Mini-essay and its Components (30%)

You have three questions to choose from for completing the mini-essay, available on D2L. An annotated bibliography of your mini-essay is due Week 6 (10%). An in-class peer-review of the mini-essay will take place in Week 7’s seminar (5%). The mini-essay is due in Week 8 (15%). The word count for the mini-essay is 500-750 words.


Final Essay and its Components (35%)

You have five questions to choose from for completing the final essay, available on D2L. An outline of your final essay is due Week 11 (5%). An in-class peer-review of the final essay will take place in Week 13 (5%). The final essay is due in Week 14 (20%). The word count for the final essay is 900-1100 words.


Final Exam (15%)

Will take place in Week 15’s seminar. The exam will give you 10 essay questions to choose from. You answer 2 questions over 2 hours.


Late Policy
Students are responsible for attending classes on the required day and time when there is a lecture, seminar, group presentation, quiz, or exam. Unless you have a legitimate excuse, no extension or extra credit assignments are given. Students must submit/present all written/oral assignments on their assigned dates unless they make specific arrangements in writing/voice mail/e-mail with me at least one day prior to the due date in question.
What counts as a legitimate excuse for an extension: mental or physical illness (must have doctor’s note, or a note of similar equivalence); bereavement; dangerous travel weather (only applicable for in-class assignments).
What does not count as a legitimate excuse for an extension: work (this is a matter of better time management); computer deleted your assignment (continuously save and back up your assignments); forgetfulness or ignorance about an assignment; being away on holiday (including weddings and similar events – again, time manage effectively).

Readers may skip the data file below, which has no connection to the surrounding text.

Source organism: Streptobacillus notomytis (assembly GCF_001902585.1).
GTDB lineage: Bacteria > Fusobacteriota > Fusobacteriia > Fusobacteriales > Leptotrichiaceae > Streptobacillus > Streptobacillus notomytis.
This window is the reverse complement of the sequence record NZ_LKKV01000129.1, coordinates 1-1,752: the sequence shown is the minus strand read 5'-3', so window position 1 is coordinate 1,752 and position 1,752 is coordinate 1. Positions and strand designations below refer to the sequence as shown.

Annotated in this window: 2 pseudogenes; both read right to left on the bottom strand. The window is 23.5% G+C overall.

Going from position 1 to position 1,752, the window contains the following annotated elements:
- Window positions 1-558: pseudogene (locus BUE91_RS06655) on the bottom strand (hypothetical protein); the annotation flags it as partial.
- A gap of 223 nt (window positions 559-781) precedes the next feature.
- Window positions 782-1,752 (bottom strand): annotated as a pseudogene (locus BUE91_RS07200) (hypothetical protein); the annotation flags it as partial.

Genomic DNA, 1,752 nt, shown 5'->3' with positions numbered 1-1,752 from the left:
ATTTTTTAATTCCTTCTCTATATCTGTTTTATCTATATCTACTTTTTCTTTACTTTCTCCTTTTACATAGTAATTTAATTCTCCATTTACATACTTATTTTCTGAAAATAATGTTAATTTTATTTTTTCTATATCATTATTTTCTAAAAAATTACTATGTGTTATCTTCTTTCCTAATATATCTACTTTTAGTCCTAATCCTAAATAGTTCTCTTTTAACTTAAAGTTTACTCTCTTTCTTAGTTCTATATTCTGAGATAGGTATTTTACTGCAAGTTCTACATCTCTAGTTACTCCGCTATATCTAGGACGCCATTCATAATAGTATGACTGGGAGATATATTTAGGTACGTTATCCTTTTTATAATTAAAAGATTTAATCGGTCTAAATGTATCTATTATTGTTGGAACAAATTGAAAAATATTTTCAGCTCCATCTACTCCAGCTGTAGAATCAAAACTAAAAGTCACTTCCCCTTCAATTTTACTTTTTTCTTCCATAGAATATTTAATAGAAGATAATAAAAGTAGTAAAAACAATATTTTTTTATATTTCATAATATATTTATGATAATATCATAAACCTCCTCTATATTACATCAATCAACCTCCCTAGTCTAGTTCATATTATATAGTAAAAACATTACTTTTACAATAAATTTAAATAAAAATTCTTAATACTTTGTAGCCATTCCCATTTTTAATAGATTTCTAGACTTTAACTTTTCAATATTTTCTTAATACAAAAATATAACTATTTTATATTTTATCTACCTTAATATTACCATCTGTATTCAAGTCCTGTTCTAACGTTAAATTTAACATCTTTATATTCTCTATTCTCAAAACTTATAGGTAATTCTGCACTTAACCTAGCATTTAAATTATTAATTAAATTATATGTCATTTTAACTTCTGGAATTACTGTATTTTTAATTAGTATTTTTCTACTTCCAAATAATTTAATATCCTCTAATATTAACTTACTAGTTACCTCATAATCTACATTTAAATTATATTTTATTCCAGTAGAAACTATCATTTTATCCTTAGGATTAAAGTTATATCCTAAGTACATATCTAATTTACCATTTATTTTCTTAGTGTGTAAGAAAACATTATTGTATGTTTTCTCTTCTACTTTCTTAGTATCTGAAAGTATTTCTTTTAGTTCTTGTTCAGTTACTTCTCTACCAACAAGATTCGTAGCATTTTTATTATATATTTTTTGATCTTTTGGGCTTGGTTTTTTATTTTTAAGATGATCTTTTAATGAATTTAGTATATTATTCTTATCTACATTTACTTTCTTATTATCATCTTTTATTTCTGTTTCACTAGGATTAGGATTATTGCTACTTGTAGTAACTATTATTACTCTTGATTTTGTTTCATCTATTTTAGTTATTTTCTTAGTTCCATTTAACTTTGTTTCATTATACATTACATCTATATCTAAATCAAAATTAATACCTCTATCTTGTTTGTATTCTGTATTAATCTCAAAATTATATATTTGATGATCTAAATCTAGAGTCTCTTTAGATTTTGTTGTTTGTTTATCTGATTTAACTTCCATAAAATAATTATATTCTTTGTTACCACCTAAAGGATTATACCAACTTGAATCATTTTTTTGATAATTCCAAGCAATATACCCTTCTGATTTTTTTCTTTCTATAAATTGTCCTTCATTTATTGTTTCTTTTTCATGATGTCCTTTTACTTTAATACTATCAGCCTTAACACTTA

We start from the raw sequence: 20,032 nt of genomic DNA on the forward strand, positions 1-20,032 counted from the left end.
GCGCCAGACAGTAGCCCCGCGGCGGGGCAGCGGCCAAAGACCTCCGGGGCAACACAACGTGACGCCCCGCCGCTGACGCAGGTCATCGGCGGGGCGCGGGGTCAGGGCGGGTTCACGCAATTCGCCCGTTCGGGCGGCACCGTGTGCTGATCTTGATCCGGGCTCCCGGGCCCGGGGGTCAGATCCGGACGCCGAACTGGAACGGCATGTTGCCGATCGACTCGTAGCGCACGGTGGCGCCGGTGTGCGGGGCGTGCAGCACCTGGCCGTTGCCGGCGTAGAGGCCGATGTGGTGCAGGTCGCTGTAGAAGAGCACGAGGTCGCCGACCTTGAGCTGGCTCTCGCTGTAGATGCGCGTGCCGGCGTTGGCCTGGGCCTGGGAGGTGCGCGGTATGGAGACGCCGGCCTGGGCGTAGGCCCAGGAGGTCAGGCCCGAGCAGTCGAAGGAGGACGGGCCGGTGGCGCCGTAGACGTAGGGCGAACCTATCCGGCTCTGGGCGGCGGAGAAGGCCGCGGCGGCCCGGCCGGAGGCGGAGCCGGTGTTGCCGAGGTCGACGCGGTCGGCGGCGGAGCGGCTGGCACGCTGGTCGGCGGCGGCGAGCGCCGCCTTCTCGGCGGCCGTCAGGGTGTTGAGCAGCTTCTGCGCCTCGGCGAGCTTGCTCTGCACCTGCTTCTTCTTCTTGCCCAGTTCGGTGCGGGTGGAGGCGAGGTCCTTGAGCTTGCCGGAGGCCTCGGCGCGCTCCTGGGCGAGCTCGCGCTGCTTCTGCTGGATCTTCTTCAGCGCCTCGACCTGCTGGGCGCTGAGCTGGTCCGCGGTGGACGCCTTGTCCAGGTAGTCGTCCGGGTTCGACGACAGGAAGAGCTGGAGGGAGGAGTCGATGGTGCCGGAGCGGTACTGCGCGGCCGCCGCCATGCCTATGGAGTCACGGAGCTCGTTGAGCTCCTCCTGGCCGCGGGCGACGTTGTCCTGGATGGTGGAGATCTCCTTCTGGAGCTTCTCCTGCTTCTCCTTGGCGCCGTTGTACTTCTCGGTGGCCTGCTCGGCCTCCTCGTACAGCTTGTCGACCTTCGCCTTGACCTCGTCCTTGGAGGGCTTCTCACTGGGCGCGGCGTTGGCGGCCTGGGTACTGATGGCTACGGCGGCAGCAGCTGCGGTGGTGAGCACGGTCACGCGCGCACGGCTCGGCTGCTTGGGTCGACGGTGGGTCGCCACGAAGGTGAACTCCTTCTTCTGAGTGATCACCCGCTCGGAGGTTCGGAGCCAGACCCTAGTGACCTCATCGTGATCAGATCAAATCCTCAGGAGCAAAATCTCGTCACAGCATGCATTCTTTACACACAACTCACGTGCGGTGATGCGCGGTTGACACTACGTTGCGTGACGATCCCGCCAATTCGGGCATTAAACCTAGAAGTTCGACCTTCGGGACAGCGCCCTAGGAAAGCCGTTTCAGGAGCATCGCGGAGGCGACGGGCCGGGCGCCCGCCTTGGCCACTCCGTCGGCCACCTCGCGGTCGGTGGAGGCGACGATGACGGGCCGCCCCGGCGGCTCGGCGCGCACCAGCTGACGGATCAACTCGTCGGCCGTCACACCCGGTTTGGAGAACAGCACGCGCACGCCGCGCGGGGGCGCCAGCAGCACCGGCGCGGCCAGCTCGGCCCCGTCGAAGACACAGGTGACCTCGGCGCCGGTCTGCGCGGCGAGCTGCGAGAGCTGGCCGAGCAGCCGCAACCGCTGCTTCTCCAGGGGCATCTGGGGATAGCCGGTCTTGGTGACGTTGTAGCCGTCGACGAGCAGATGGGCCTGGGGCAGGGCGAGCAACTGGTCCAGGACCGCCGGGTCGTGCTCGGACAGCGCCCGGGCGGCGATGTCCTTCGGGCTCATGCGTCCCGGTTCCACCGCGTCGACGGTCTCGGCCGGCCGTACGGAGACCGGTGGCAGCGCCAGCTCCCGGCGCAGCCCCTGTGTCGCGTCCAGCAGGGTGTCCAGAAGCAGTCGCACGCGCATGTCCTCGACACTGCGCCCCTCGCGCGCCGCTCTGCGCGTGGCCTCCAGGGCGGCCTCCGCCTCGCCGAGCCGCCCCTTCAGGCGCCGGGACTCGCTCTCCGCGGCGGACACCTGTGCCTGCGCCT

A penalty of 5% per calendar day will be applied to an assignment not submitted by the original or extended due date. An assignment more than six calendar days late, including weekends, will receive a grade of zero. No assignment will be accepted after the last day of classes without prior written arrangement.
Plagiarism
All forms of plagiarism will not be tolerated. If you are caught plagiarizing, I will:

  • 1st offence at the College: Assign a mark of 0 for the evaluated activity.

  • 2nd offence at the College: Assign a mark of 0 for the course in which the second offence at Fleming occurred.

  • 3rd offence at the College: Suspend student from the College for a year.

  • 4th offence at the College: Expel student from the College.

Source: http://flemingcollege.ca/PDF/Fleming-College-Academic-Regulations.pdf


Classroom Behaviour
Students are not permitted to use cellphones, iPods, laptops, or other portable electronic devices for the purposes of sending/receiving calls, text messaging, or web surfing during lectures or seminars.
I allow students to drink (non-alcoholically) in class. I do not allow food in class. Based on past experience, having food in class is disruptive, messy, and smelly. If you are hungry, time manage your diet effectively or finish eating outside of class.